PSA: Sade Mims
 

Simone Thompson is making a Public Service Announcement—photographing artists and asking them about the impact they have on the communities they are a part of. A twenty-five-year-old self-taught photographer based in Los Angeles, Thompson primarily shoots 35mm and 120mm film and has been featured on i-D, Sticks & Stones Agency, and The Photographic Journal.

This installment of her series features photos and an interview with NYC based jewelry designer Sade Mims.
 

 

How would you describe your work?

My work is explorative and reflects my environment. It is colorful and off balance, always. When I design or create, I play with asymmetry and movement; I make shapes with my hands and try to interpret that in my pieces or on paper. It's fun. It's my way of storytelling.

 

How did you get started?

I initially started designing jewelry as an escape. I had been living in between Philadelphia and New Jersey and wanted an outlet to express myself. I started by collecting old items that my parents kept in the house and designing jewelry from those pieces. It happened organically and functioned as a source of therapy for me.

 

How do you use your work as a positive influence to the communities you are a part of?

For me, art should be a positive influence and inspiration to communities, always. My work is greatly inspired by my community, so the work that I create is supposed to give that same feeling back to the people who made it possible in the first place. I produce events in my community and I create spaces that bring people together. Whether it be through stoop sales, Garden Goods, or Love Train, my community is always at the forefront.

 

What is a memorable interaction that you have had with someone because of your work?

Oh gosh! There are so many. But one that seems to come to mind is over the summer, I produced my second installation of Garden Goods and collaborated with Apartment 4. Mecca and Ashley, who run that account, have now become such influential people in my life. I feel like it was divine and meant to be.

 

What are you most proud of?

I am most proud of my overall growth as an artist. I do a lot, so it is way too hard to narrow it down to one thing. I am finally realizing that I am entering a place that I am proud of. It’s one of the most liberating feelings ever! I have so much structure and clarity in my design process and work ethic that I feel confident to be in a space where I can teach others.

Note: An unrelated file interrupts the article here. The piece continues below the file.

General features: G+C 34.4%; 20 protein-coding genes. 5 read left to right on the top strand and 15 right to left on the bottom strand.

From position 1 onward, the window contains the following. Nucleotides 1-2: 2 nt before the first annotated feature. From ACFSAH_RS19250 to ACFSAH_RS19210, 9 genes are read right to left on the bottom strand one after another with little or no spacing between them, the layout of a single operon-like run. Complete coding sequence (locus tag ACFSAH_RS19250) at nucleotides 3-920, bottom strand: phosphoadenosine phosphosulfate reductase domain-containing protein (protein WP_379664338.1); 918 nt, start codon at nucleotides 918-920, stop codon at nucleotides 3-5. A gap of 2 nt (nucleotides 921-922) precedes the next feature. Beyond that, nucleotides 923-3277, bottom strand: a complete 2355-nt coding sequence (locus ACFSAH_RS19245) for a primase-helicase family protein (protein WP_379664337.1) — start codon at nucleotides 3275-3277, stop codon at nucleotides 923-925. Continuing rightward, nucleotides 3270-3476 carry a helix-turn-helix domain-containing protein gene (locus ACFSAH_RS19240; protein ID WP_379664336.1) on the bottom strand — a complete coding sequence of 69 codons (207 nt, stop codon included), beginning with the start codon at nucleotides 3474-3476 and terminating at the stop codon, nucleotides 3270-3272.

What are your aspirations for your work?

I want to show my work in the Guggenheim Museum (I’m speaking this into existence).

 

 

In the making of DRØME we hope to showcase a community of doers and nourish an attitude of empathy in a world that teaches us to pass judgment rather than practice kindness. The stories, images, and people shared in this magazine are an amalgamation of perspectives often overlooked or explicitly excluded from art and media worlds. The dearth of diverse identities and viewpoints within the arts is harrowing, especially for a young generation that is fighting its hardest to overcome conservative notions of order ultimately practiced as acts of discrimination against the very people and things we find most inspiring. In DRØME, the featured creators and creations encourage us to never shy away from who we are and what we want. Each artist, in sharing their story, embodies their own definition of agency. Against a mainstream ideology that indoctrinates patriarchal, capitalist, and hateful theories turned into policy, the artists in our first issue represent the ways in which art can take power back from society's denigrating control.